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The Chronology of Shakespeare's Plays

Establishing the chronology of Shakespeare's plays is a most frustrating and difficult task. It is impossible to know the exact order of succession because there is no record of the first production date of any of Shakespeare's works. However, scholars have decided upon a specific play chronology, based upon the following sources of information: 1) several historical events and allusions to those events in the plays; 2) the records of performances of the plays -- taken from such places as Henslowe's diary and the diaries of other Shakespeare contemporaries like John Manningham (a student at the Inns of Court), and Thomas Platter (a Swiss businessman); 3) the publication dates of sources; 4) the dates that the plays appear in print (remembering that the production of a play immediately followed the completion of that play in the Elizabethan age). Despite the fact that we have an accepted play chronology, we must keep in mind that the dating is conjectural.

Please click on each play to find extensive study resources and fascinating details. Please see The Historical Settings of Shakespeare's Plays (by Date) for a chronology of the content of the plays.
First Performed Plays First Printed
1590-91 Henry VI, Part II 1594?
1590-91 Henry VI, Part III 1594?
1591-92 Henry VI, Part I 1623
1592-93 Richard III 1597
1592-93 Comedy of Errors 1623
1593-94 Titus Andronicus 1594
1593-94 Taming of the Shrew 1623
1594-95 Two Gentlemen of Verona 1623
1594-95 Love's Labour's Lost 1598?
1594-95 Romeo and Juliet 1597
1595-96 Richard II 1597
1595-96 A Midsummer Night's Dream 1600
1596-97 King John 1623
1596-97 The Merchant of Venice 1600
1597-98 Henry IV, Part I 1598
1597-98 Henry IV, Part II 1600
1598-99 Much Ado About Nothing 1600
1598-99 Henry V 1600
1599-1600 Julius Caesar 1623
1599-1600 As You Like It 1623
1599-1600 Twelfth Night 1623
1600-01 Hamlet 1603
1600-01 The Merry Wives of Windsor 1602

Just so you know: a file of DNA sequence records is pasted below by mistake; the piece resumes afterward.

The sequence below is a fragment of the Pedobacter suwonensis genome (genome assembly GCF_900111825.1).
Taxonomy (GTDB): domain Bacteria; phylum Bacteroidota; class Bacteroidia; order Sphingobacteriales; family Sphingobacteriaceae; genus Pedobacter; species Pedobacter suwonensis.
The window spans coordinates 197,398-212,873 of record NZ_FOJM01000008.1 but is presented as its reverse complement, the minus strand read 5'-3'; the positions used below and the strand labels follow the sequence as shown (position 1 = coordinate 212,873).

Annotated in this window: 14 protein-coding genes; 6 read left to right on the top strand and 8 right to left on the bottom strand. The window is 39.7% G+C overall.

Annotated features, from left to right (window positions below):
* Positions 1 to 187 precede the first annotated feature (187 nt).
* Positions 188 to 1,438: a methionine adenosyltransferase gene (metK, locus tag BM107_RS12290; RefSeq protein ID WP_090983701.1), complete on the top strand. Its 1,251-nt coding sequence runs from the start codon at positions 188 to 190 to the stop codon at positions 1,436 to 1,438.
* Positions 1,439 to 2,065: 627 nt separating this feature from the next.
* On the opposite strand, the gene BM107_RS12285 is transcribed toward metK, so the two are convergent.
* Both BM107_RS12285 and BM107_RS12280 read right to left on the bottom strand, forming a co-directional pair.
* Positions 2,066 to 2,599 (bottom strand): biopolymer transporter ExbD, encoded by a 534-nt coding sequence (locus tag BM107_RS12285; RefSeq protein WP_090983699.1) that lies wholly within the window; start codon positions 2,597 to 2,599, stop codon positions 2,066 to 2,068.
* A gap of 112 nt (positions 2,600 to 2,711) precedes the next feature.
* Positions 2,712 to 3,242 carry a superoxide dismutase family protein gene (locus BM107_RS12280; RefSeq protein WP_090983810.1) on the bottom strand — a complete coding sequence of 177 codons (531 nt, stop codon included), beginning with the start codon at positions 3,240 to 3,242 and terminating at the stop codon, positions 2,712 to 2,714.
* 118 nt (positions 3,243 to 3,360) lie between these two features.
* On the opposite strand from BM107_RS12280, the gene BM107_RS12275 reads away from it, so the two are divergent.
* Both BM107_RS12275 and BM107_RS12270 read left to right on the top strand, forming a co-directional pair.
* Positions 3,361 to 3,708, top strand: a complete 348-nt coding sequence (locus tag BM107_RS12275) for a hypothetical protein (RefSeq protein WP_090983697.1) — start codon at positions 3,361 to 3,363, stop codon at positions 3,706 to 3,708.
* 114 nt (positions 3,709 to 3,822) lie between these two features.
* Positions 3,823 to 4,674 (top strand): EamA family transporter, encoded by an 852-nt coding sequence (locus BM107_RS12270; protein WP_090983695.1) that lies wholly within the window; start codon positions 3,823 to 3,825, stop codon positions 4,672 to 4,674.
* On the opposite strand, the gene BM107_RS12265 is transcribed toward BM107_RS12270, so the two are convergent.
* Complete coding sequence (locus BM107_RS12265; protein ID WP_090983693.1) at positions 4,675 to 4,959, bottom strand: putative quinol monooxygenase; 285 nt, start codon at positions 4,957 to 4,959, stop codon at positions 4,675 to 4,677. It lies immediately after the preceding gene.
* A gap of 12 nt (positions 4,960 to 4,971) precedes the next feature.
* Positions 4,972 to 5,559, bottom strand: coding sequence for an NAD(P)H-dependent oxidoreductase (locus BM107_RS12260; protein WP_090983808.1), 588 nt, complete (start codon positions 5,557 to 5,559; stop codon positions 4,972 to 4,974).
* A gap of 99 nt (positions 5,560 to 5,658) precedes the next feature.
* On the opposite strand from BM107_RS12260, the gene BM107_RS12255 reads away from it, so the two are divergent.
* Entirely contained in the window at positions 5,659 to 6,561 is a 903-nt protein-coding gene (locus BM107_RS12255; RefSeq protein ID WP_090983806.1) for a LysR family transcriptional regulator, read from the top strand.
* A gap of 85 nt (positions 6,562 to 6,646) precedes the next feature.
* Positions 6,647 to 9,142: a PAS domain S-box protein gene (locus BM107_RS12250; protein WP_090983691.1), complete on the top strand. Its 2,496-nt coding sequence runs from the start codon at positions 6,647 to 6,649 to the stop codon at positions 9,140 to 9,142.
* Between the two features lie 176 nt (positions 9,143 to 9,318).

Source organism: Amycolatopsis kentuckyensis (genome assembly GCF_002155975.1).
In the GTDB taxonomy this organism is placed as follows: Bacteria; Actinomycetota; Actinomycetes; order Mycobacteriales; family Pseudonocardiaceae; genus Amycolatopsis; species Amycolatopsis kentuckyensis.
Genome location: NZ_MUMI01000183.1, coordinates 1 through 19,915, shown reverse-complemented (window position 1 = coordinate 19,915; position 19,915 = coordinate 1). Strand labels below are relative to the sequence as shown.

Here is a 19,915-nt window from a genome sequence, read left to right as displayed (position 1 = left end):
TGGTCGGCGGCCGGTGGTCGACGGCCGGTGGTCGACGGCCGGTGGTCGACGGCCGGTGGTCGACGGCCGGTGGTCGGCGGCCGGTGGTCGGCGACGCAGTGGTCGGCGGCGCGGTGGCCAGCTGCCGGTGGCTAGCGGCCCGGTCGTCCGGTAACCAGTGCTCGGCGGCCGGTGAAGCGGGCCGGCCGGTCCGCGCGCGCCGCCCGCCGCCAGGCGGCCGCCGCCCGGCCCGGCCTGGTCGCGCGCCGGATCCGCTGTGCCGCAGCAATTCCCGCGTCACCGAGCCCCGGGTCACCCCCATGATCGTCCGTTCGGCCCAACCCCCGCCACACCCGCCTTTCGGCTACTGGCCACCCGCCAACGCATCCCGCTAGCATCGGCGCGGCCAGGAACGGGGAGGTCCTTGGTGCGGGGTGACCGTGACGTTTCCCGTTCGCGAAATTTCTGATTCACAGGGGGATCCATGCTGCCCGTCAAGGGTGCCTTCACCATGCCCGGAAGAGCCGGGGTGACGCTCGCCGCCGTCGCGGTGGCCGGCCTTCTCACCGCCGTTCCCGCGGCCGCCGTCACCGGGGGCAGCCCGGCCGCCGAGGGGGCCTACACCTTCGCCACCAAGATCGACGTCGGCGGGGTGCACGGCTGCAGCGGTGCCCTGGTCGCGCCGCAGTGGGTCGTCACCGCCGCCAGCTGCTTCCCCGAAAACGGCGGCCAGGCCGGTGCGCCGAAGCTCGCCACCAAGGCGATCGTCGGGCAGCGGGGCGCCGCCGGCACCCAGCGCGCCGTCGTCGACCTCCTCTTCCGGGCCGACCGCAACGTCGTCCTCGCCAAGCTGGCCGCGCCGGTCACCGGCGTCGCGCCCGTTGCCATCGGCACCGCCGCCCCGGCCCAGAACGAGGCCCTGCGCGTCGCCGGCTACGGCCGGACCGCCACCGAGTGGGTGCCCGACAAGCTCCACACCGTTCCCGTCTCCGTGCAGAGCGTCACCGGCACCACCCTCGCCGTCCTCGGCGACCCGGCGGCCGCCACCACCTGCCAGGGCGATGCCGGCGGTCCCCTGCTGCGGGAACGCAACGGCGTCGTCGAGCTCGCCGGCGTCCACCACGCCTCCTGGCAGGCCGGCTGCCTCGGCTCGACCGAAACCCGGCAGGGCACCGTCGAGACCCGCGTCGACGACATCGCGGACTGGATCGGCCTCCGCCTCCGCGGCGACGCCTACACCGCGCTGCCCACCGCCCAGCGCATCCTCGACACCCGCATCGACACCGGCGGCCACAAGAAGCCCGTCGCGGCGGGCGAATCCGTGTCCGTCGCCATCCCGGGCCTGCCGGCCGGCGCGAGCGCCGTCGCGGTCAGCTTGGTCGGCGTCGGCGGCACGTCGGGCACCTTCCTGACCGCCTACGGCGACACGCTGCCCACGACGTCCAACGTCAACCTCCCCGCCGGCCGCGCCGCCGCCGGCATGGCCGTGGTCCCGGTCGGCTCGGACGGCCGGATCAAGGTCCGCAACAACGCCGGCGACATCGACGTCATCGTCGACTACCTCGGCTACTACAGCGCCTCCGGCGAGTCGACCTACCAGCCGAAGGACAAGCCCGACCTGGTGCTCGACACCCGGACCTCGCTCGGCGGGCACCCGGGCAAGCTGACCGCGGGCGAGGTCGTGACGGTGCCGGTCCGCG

1601-02 Troilus and Cressida 1609
1602-03 All's Well That Ends Well 1623
1604-05 Measure for Measure 1623
1604-05 Othello 1622
1605-06 King Lear 1608
1605-06 Macbeth 1623
1606-07 Antony and Cleopatra 1623
1607-08 Coriolanus 1623
1607-08 Timon of Athens 1623
1608-09 Pericles 1609
1609-10 Cymbeline 1623
1610-11 The Winter's Tale 1623
1611-12 The Tempest 1623
1612-13 Henry VIII 1623
1612-13 The Two Noble Kinsmen* 1634

*The Two Noble Kinsmen is listed as one of Shakespeare's plays although it must be noted that all but a few scholars believe it not to be an original work by Shakespeare. The majority of the play was probably written by John Fletcher, who was a prominent actor and Shakespeare's close friend. Fletcher succeeded Shakespeare as foremost dramatist for the King's Men (the successor to the Chamberlain's Men).

How to cite this article:
Mabillard, Amanda. The Chronology of Shakespeare's Plays. Shakespeare Online. 20 Aug. 2000. < >.

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The title page of the first printed version of King Lear (1608), known as Q1.

Bard Bites

Dramatist and Shakespearean scholar Nicholas Rowe was the first to write a critical (annotated) edition of Shakespeare's works.

The average length of a play in Elizabethan England was 3000 lines. With 4,042 lines and 29,551 words, Hamlet is the longest Shakespearean play (based on the first edition of The Riverside Shakespeare (1974)). With 1,787 lines and 14,369 words, The Comedy of Errors is the shortest Shakespearean play (also based on the first edition of The Riverside Shakespeare).

Shakespeare's late comedies are considered romances: The Winter's Tale, The Tempest, Cymbeline, and Pericles. The Two Noble Kinsman is also sometimes mentioned along side these other plays as a romantic comedy.

Love's Labour's Lost has the highest percentage of rhyming lines of all of Shakespeare's plays. According to Shakespearean scholar Tucker Brooke, 62.2% of the lines in Love's Labour's Lost rhyme. The closest competitor is A Midsummer Night's Dream, with 43.4% rhyming lines.

The historical time of King Lear is roughly 800 BC, making it the second-earliest setting of any of Shakespeare's plays. Click here to find out the first.